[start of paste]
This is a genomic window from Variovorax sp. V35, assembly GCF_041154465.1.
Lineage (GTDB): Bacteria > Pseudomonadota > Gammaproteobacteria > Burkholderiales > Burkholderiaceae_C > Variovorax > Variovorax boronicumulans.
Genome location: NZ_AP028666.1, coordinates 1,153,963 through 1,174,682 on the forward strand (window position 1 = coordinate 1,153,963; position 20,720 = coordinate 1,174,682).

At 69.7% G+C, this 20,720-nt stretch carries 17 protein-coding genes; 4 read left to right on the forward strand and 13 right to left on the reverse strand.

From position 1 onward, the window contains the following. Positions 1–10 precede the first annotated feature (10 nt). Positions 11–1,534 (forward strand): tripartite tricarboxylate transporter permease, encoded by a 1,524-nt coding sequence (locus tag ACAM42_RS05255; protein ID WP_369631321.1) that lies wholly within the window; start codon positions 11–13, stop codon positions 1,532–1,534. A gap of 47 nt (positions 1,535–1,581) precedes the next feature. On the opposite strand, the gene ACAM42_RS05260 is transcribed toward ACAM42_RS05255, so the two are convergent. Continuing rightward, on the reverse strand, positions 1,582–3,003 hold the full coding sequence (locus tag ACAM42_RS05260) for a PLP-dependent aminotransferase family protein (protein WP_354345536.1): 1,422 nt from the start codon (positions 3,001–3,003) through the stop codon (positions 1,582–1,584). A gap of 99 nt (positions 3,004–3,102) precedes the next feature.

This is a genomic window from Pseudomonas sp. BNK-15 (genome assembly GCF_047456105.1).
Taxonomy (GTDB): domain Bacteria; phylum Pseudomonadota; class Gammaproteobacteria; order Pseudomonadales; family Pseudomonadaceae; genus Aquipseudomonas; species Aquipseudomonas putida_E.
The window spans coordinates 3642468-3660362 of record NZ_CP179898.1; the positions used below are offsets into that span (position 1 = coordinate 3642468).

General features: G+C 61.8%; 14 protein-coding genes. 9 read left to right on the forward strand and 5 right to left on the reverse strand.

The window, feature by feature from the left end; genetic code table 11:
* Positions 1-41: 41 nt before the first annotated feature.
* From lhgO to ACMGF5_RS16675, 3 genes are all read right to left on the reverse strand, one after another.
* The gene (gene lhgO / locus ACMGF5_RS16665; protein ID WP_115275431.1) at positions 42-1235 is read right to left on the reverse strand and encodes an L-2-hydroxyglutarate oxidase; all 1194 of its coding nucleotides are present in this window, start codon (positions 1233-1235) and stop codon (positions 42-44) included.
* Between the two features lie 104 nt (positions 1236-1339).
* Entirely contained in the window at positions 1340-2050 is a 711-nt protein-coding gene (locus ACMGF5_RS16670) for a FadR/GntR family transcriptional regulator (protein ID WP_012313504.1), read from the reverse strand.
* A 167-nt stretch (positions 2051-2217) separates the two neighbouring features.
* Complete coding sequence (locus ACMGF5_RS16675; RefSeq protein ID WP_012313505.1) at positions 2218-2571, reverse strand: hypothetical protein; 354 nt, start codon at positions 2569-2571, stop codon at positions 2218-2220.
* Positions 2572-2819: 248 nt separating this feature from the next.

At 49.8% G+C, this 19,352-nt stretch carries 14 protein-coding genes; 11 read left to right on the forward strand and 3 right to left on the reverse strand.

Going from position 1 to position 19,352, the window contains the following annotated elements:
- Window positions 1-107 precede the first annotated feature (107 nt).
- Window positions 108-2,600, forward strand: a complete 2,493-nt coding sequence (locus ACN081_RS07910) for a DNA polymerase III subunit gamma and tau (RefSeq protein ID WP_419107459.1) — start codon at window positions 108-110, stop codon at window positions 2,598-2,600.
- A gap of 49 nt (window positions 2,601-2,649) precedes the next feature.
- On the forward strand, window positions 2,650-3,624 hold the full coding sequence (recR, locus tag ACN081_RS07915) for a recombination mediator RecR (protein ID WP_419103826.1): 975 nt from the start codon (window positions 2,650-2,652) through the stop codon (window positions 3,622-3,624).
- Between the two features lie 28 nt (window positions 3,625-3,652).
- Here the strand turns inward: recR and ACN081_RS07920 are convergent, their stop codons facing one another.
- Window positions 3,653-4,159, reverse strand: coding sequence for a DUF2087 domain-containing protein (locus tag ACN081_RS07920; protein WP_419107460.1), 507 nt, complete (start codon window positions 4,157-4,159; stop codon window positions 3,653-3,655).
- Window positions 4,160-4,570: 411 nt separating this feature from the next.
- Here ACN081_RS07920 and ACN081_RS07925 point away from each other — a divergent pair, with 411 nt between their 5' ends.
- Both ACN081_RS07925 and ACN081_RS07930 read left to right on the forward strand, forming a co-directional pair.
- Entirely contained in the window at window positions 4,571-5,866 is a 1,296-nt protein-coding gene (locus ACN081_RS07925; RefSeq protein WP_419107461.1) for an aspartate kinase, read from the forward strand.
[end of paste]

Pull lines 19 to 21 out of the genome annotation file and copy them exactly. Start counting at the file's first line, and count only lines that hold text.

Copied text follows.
At 49.8% G+C, this 19,352-nt stretch carries 14 protein-coding genes; 11 read left to right on the forward strand and 3 right to left on the reverse strand.

Going from position 1 to position 19,352, the window contains the following annotated elements:
- Window positions 1-107 precede the first annotated feature (107 nt).